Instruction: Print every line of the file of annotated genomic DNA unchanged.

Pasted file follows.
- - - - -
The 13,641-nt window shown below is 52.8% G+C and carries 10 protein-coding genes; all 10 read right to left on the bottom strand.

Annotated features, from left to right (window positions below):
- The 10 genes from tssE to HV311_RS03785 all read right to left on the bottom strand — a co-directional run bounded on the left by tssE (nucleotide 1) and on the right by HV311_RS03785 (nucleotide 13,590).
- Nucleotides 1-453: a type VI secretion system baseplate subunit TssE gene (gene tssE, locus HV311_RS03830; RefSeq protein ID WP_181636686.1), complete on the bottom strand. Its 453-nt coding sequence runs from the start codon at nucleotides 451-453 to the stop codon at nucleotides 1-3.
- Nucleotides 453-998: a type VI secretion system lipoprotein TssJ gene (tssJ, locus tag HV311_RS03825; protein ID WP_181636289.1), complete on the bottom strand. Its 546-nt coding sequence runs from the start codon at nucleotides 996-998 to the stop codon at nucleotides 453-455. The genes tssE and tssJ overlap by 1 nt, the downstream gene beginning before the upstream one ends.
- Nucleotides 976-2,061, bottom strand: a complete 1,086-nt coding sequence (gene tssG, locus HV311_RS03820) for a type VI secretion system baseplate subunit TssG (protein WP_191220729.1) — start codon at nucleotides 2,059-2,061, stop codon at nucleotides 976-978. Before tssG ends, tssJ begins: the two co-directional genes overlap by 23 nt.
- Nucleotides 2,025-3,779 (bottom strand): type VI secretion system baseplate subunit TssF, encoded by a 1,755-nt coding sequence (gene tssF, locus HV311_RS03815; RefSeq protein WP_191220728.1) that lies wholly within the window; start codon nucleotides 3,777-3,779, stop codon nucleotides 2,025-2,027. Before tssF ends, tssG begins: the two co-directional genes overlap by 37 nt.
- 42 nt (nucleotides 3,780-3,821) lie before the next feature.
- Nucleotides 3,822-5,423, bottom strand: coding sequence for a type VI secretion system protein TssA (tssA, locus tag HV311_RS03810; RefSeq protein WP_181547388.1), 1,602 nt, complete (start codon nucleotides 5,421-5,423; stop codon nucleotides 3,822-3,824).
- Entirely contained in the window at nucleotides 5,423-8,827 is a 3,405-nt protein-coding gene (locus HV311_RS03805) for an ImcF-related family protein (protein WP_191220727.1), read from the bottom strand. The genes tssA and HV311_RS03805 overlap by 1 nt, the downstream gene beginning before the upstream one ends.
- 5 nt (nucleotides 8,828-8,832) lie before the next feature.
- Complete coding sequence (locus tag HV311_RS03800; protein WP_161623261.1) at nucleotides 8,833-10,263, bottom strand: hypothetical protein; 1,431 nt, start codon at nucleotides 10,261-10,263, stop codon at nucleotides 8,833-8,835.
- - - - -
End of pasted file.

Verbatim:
The 13,641-nt window shown below is 52.8% G+C and carries 10 protein-coding genes; all 10 read right to left on the bottom strand.

Annotated features, from left to right (window positions below):
- The 10 genes from tssE to HV311_RS03785 all read right to left on the bottom strand — a co-directional run bounded on the left by tssE (nucleotide 1) and on the right by HV311_RS03785 (nucleotide 13,590).
- Nucleotides 1-453: a type VI secretion system baseplate subunit TssE gene (gene tssE, locus HV311_RS03830; RefSeq protein ID WP_181636686.1), complete on the bottom strand. Its 453-nt coding sequence runs from the start codon at nucleotides 451-453 to the stop codon at nucleotides 1-3.
- Nucleotides 453-998: a type VI secretion system lipoprotein TssJ gene (tssJ, locus tag HV311_RS03825; protein ID WP_181636289.1), complete on the bottom strand. Its 546-nt coding sequence runs from the start codon at nucleotides 996-998 to the stop codon at nucleotides 453-455. The genes tssE and tssJ overlap by 1 nt, the downstream gene beginning before the upstream one ends.
- Nucleotides 976-2,061, bottom strand: a complete 1,086-nt coding sequence (gene tssG, locus HV311_RS03820) for a type VI secretion system baseplate subunit TssG (protein WP_191220729.1) — start codon at nucleotides 2,059-2,061, stop codon at nucleotides 976-978. Before tssG ends, tssJ begins: the two co-directional genes overlap by 23 nt.
- Nucleotides 2,025-3,779 (bottom strand): type VI secretion system baseplate subunit TssF, encoded by a 1,755-nt coding sequence (gene tssF, locus HV311_RS03815; RefSeq protein WP_191220728.1) that lies wholly within the window; start codon nucleotides 3,777-3,779, stop codon nucleotides 2,025-2,027. Before tssF ends, tssG begins: the two co-directional genes overlap by 37 nt.
- 42 nt (nucleotides 3,780-3,821) lie before the next feature.
- Nucleotides 3,822-5,423, bottom strand: coding sequence for a type VI secretion system protein TssA (tssA, locus tag HV311_RS03810; RefSeq protein WP_181547388.1), 1,602 nt, complete (start codon nucleotides 5,421-5,423; stop codon nucleotides 3,822-3,824).
- Entirely contained in the window at nucleotides 5,423-8,827 is a 3,405-nt protein-coding gene (locus HV311_RS03805) for an ImcF-related family protein (protein WP_191220727.1), read from the bottom strand. The genes tssA and HV311_RS03805 overlap by 1 nt, the downstream gene beginning before the upstream one ends.
- 5 nt (nucleotides 8,828-8,832) lie before the next feature.
- Complete coding sequence (locus tag HV311_RS03800; protein WP_161623261.1) at nucleotides 8,833-10,263, bottom strand: hypothetical protein; 1,431 nt, start codon at nucleotides 10,261-10,263, stop codon at nucleotides 8,833-8,835.